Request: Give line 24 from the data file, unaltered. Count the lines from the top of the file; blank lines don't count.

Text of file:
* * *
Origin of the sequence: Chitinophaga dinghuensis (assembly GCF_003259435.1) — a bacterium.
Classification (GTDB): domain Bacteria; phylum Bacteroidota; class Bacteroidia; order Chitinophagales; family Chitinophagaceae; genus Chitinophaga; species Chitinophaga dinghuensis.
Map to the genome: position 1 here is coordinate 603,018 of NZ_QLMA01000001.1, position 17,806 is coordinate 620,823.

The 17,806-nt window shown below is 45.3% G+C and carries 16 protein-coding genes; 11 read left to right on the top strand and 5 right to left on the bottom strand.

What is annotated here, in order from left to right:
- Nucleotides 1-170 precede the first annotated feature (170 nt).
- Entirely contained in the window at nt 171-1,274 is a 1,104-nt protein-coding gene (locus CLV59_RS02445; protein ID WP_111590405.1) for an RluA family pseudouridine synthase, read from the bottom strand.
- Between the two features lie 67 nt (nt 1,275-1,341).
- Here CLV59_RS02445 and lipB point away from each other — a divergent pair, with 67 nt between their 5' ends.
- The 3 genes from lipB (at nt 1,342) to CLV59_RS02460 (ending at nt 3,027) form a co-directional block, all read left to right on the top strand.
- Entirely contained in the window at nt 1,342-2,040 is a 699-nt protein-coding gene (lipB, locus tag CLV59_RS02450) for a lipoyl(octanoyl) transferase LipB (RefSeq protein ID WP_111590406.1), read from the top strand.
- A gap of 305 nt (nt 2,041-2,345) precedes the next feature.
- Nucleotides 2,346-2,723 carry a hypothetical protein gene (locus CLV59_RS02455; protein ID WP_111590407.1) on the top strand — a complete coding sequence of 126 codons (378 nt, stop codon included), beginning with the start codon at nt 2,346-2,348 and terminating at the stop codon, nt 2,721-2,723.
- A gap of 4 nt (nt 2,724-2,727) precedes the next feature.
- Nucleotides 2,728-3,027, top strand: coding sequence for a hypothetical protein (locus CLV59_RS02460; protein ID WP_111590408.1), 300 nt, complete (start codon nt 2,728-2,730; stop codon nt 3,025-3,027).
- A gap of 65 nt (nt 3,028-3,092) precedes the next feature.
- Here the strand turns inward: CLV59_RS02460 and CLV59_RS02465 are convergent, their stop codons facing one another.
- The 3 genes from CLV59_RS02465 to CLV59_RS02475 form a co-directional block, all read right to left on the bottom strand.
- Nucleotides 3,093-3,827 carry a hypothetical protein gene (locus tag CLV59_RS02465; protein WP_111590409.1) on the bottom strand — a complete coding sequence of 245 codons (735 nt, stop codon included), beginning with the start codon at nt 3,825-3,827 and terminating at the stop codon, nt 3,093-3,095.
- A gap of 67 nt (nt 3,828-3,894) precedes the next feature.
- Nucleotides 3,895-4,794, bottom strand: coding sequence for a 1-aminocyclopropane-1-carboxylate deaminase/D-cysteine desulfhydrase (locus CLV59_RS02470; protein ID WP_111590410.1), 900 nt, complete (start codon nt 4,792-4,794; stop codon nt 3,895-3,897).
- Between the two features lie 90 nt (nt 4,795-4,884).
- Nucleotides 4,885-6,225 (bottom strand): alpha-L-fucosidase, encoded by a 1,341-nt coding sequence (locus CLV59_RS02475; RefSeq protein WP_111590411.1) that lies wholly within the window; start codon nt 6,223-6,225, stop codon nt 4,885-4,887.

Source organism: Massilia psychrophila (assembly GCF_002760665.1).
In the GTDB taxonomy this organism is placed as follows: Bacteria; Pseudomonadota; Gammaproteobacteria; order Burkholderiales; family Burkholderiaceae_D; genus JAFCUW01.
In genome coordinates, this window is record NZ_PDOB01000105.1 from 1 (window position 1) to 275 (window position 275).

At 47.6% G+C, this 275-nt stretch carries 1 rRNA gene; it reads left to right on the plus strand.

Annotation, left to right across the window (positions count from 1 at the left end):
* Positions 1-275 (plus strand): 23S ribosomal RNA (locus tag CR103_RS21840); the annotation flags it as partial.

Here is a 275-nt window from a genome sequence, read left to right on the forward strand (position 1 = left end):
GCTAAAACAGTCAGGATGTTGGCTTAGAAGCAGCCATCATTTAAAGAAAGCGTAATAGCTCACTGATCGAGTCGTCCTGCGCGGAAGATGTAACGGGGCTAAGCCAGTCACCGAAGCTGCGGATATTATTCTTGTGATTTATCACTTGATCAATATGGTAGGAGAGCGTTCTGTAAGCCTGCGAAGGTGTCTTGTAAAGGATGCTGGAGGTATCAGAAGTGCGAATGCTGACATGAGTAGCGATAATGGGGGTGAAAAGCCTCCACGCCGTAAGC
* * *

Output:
Source organism: Massilia psychrophila (assembly GCF_002760665.1).